There’s an old saying that “where there’s livestock, there’s dead stock”.
The Australian sheep and lamb industry will slaughter more than 30 million animals this year, but an additional 10 to 15 million lambs will die – shivering and hungry – in icy fields.
Why do so many die?
Many sheep on farms are forcibly impregnated so that they give birth during the winter months and their babies can be weaned in the spring when the fields are the most fertile. Plentiful food in the spring means that lambs become fat prior to being slaughtered for the Christmas lamb market.
Because animal agriculture is a business, farmers have selectively bred sheep over time in order to increase the number of multiple births. Sheep farmers now have access to genetics technology that ensures sheep will carry twins or triplets – and sometimes up to five or six lambs at a time. But the survival rate of these babies is grimly low.
Many lambs are simply born too small and weak to live and are abandoned by their flocks, while others are orphaned when their mums die after being sick or don’t survive the birth. Ewes carrying twins or multiple babies can develop pregnancy toxaemia, also known as “lambing sickness” or “twin lamb disease”.
The industry estimates that one quarter of lambs born in Australia – up to 15 million– die from exposure or malnutrition or are killed by predators within 48 hours of birth.
Born Into a Life Filled With Suffering
Those who survive aren’t spared the harsh cruelty of Australian wool farms. When they’re just 6 months old, their tails are cut off, and the majority of them are forced to endure a gruesome procedure called “mulesing“, in which huge chunks of skin and flesh are cut from their backsides, often without any pain relief.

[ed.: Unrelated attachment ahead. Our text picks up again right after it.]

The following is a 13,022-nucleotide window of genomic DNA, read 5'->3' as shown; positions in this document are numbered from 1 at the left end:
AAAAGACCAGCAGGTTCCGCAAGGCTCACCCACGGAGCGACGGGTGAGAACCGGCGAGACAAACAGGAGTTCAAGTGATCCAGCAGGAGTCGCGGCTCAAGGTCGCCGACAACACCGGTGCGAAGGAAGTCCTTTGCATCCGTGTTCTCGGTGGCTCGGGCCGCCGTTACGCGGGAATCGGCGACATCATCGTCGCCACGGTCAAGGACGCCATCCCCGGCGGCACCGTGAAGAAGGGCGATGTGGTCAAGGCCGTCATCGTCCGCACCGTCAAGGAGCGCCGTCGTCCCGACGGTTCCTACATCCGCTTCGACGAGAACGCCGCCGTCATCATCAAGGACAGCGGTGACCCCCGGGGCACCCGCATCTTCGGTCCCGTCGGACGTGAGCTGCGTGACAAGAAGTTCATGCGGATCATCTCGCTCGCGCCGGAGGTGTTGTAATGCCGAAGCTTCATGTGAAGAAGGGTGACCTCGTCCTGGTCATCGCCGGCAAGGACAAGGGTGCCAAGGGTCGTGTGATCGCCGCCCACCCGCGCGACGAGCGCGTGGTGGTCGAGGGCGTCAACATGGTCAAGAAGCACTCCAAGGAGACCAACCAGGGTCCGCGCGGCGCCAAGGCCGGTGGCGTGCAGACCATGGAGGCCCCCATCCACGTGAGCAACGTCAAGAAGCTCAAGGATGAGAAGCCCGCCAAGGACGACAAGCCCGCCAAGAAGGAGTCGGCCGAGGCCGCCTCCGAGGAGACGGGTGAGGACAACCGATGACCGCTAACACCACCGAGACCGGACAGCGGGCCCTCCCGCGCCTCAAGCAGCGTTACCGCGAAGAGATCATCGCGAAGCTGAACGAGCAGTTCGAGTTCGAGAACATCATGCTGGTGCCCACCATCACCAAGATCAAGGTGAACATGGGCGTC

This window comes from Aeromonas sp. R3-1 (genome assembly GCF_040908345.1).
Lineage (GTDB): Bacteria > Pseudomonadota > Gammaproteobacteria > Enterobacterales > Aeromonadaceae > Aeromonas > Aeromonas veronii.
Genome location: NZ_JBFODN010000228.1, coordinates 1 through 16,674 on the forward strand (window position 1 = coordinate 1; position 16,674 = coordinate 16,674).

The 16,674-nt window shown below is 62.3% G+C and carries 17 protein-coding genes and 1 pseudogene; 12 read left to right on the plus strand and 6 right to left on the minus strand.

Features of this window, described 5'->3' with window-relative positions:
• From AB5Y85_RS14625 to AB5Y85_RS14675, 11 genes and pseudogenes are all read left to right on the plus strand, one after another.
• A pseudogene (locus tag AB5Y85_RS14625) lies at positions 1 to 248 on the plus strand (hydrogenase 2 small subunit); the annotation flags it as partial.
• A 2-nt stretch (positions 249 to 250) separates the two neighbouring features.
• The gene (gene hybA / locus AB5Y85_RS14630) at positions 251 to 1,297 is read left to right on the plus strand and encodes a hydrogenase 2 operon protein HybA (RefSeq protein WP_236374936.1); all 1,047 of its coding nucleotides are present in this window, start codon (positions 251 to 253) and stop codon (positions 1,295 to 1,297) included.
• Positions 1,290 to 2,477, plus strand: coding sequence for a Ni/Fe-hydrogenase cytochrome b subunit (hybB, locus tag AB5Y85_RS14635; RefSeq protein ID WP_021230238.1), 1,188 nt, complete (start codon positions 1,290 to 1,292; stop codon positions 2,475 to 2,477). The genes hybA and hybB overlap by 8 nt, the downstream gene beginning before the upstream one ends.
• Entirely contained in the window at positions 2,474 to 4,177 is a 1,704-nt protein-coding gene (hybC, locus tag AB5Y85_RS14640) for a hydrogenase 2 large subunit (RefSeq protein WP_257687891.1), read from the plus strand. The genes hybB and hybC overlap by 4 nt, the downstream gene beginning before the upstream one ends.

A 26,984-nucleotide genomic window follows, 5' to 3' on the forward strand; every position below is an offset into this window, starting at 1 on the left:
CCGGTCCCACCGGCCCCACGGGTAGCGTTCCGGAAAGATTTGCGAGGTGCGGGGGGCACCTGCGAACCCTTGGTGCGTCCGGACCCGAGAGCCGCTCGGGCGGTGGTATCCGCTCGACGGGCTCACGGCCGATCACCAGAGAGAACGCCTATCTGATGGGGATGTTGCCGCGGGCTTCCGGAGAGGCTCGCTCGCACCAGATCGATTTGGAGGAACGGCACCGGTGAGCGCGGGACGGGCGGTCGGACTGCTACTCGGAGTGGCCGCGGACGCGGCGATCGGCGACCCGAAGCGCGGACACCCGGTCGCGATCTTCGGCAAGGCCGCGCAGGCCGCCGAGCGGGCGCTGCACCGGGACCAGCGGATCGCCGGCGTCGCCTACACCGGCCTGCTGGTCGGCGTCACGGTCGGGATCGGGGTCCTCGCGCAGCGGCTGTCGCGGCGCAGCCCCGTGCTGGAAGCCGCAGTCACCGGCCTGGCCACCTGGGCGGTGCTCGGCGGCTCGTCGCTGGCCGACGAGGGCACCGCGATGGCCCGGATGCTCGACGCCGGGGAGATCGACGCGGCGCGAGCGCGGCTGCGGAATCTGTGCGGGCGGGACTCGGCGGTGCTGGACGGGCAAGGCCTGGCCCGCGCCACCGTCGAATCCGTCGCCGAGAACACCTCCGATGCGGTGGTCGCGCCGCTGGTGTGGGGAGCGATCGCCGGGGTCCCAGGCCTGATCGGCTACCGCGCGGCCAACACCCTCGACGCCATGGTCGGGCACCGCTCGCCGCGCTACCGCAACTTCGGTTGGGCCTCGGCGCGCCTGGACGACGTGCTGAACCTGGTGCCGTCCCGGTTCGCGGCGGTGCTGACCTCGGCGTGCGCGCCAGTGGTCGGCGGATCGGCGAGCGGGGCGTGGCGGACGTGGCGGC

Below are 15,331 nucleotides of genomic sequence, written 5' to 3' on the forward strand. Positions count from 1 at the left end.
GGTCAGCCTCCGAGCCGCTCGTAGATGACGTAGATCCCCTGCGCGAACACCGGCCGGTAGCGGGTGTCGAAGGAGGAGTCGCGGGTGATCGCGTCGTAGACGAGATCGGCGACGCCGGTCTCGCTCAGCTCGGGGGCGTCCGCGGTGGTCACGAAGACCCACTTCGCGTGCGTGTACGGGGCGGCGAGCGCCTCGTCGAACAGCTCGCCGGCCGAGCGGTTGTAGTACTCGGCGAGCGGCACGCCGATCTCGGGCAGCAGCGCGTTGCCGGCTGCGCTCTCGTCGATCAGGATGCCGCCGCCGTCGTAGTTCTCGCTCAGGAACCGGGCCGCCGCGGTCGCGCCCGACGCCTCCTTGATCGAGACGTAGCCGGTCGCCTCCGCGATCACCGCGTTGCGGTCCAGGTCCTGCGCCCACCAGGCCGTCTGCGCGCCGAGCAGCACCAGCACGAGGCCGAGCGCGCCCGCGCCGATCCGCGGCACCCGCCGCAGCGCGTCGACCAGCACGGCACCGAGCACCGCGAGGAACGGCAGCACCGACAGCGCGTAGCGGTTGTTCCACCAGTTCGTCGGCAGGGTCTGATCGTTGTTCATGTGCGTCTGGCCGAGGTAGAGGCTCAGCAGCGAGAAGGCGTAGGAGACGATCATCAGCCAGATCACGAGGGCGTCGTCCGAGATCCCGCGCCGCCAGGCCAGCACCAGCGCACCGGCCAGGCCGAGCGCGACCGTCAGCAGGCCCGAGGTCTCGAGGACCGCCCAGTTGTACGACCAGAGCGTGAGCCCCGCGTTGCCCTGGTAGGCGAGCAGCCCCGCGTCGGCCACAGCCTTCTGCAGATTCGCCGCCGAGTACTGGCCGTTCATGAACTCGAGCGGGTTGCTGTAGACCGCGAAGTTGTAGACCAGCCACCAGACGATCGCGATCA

In nature, sheep grow only enough wool to protect themselves from extreme temperatures. But humans have bred them to have wrinkly skin – which means a larger surface area for wool to grow on – and not to shed during the warmer months. This manipulation means that sheep bred for wool in Australia are unable to regulate their own wool production naturally.
The shearing process itself is also extremely stressful and painful for sheep. Multiple investigations of the wool industry in Australia have revealed that workers punched scared sheep in the face, stomped and stood on their heads and necks, and beat and jabbed them with electric clippers and a hammer. Shearers are often paid by volume, which encourages fast, violent work that can lead to gaping wounds on sheep’s bodies.
What can you do to save lambs?
Lambs and sheep are dying because of the demand for their meat and wool. You can make a difference by refusing to buy wool in favour of selecting comfortable and cosy cruelty-free clothing and choosing vegan foods.Find Australian Brands That Are 'PETA-Approved Vegan'
If you ever see a lamb lying down while alone and separated from the rest of the flock, please contact the RSPCA immediately.